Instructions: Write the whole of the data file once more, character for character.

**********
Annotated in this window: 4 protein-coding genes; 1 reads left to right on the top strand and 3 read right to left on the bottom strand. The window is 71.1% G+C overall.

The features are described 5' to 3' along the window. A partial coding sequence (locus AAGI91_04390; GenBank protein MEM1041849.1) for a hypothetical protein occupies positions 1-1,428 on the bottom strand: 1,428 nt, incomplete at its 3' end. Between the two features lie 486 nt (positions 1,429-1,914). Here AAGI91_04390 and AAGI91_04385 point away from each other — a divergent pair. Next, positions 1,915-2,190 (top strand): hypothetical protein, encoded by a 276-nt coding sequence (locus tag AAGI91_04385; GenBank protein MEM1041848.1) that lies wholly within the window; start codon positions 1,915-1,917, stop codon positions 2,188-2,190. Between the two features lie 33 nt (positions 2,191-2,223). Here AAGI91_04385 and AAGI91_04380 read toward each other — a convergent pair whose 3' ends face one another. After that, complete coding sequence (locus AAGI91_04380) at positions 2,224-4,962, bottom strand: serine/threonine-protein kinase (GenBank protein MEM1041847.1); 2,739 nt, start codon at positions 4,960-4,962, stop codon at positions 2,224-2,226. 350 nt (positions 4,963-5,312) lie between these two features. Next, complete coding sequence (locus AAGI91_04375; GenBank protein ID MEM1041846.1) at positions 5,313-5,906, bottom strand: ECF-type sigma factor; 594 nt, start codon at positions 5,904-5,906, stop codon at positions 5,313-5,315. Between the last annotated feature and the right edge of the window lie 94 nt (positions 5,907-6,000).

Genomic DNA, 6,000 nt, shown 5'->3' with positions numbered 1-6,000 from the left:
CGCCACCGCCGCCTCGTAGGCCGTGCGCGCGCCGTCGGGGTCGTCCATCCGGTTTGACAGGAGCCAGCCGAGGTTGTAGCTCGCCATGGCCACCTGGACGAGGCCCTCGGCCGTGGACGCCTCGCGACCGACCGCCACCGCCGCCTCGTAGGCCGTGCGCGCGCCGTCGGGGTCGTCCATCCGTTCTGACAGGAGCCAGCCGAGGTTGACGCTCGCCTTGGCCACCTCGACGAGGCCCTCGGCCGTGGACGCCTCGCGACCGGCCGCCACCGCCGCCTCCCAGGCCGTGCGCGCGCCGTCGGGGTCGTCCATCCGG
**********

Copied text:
Annotated in this window: 4 protein-coding genes; 1 reads left to right on the top strand and 3 read right to left on the bottom strand. The window is 71.1% G+C overall.

The features are described 5' to 3' along the window. A partial coding sequence (locus AAGI91_04390; GenBank protein MEM1041849.1) for a hypothetical protein occupies positions 1-1,428 on the bottom strand: 1,428 nt, incomplete at its 3' end. Between the two features lie 486 nt (positions 1,429-1,914). Here AAGI91_04390 and AAGI91_04385 point away from each other — a divergent pair. Next, positions 1,915-2,190 (top strand): hypothetical protein, encoded by a 276-nt coding sequence (locus tag AAGI91_04385; GenBank protein MEM1041848.1) that lies wholly within the window; start codon positions 1,915-1,917, stop codon positions 2,188-2,190. Between the two features lie 33 nt (positions 2,191-2,223). Here AAGI91_04385 and AAGI91_04380 read toward each other — a convergent pair whose 3' ends face one another. After that, complete coding sequence (locus AAGI91_04380) at positions 2,224-4,962, bottom strand: serine/threonine-protein kinase (GenBank protein MEM1041847.1); 2,739 nt, start codon at positions 4,960-4,962, stop codon at positions 2,224-2,226. 350 nt (positions 4,963-5,312) lie between these two features. Next, complete coding sequence (locus AAGI91_04375; GenBank protein ID MEM1041846.1) at positions 5,313-5,906, bottom strand: ECF-type sigma factor; 594 nt, start codon at positions 5,904-5,906, stop codon at positions 5,313-5,315. Between the last annotated feature and the right edge of the window lie 94 nt (positions 5,907-6,000).

Genomic DNA, 6,000 nt, shown 5'->3' with positions numbered 1-6,000 from the left:
CGCCACCGCCGCCTCGTAGGCCGTGCGCGCGCCGTCGGGGTCGTCCATCCGGTTTGACAGGAGCCAGCCGAGGTTGTAGCTCGCCATGGCCACCTGGACGAGGCCCTCGGCCGTGGACGCCTCGCGACCGACCGCCACCGCCGCCTCGTAGGCCGTGCGCGCGCCGTCGGGGTCGTCCATCCGTTCTGACAGGAGCCAGCCGAGGTTGACGCTCGCCTTGGCCACCTCGACGAGGCCCTCGGCCGTGGACGCCTCGCGACCGGCCGCCACCGCCGCCTCCCAGGCCGTGCGCGCGCCGTCGGGGTCGTCCATCCGG